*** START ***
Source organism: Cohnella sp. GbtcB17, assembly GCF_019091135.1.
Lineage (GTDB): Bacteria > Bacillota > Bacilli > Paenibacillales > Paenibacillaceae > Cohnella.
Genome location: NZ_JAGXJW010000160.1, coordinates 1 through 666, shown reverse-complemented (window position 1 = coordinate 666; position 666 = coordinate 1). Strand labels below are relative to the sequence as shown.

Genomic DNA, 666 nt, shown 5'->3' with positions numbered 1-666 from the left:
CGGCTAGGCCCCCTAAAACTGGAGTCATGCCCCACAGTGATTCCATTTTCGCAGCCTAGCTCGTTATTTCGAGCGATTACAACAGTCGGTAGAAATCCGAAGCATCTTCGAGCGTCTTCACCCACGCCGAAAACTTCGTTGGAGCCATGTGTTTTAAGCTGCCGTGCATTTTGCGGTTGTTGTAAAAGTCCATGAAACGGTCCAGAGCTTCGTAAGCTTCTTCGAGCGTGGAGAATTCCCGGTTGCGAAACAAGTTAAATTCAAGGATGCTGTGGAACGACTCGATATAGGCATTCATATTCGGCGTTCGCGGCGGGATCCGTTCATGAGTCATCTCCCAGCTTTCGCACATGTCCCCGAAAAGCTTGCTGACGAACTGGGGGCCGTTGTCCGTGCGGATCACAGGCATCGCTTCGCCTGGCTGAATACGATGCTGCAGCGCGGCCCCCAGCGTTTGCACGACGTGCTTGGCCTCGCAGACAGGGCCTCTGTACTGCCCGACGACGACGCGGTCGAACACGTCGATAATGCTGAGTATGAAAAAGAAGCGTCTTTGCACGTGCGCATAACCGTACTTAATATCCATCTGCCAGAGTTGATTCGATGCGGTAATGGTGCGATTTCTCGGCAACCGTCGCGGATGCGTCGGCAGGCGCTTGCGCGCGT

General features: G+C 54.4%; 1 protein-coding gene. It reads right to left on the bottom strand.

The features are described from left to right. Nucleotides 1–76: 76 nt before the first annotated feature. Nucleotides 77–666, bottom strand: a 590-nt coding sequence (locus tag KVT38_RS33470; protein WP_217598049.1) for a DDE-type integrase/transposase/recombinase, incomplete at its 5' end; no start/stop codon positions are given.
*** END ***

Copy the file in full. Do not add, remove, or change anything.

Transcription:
Source organism: Cohnella sp. GbtcB17, assembly GCF_019091135.1.
Lineage (GTDB): Bacteria > Bacillota > Bacilli > Paenibacillales > Paenibacillaceae > Cohnella.
Genome location: NZ_JAGXJW010000160.1, coordinates 1 through 666, shown reverse-complemented (window position 1 = coordinate 666; position 666 = coordinate 1). Strand labels below are relative to the sequence as shown.

Genomic DNA, 666 nt, shown 5'->3' with positions numbered 1-666 from the left:
CGGCTAGGCCCCCTAAAACTGGAGTCATGCCCCACAGTGATTCCATTTTCGCAGCCTAGCTCGTTATTTCGAGCGATTACAACAGTCGGTAGAAATCCGAAGCATCTTCGAGCGTCTTCACCCACGCCGAAAACTTCGTTGGAGCCATGTGTTTTAAGCTGCCGTGCATTTTGCGGTTGTTGTAAAAGTCCATGAAACGGTCCAGAGCTTCGTAAGCTTCTTCGAGCGTGGAGAATTCCCGGTTGCGAAACAAGTTAAATTCAAGGATGCTGTGGAACGACTCGATATAGGCATTCATATTCGGCGTTCGCGGCGGGATCCGTTCATGAGTCATCTCCCAGCTTTCGCACATGTCCCCGAAAAGCTTGCTGACGAACTGGGGGCCGTTGTCCGTGCGGATCACAGGCATCGCTTCGCCTGGCTGAATACGATGCTGCAGCGCGGCCCCCAGCGTTTGCACGACGTGCTTGGCCTCGCAGACAGGGCCTCTGTACTGCCCGACGACGACGCGGTCGAACACGTCGATAATGCTGAGTATGAAAAAGAAGCGTCTTTGCACGTGCGCATAACCGTACTTAATATCCATCTGCCAGAGTTGATTCGATGCGGTAATGGTGCGATTTCTCGGCAACCGTCGCGGATGCGTCGGCAGGCGCTTGCGCGCGT

General features: G+C 54.4%; 1 protein-coding gene. It reads right to left on the bottom strand.

The features are described from left to right. Nucleotides 1–76: 76 nt before the first annotated feature. Nucleotides 77–666, bottom strand: a 590-nt coding sequence (locus tag KVT38_RS33470; protein WP_217598049.1) for a DDE-type integrase/transposase/recombinase, incomplete at its 5' end; no start/stop codon positions are given.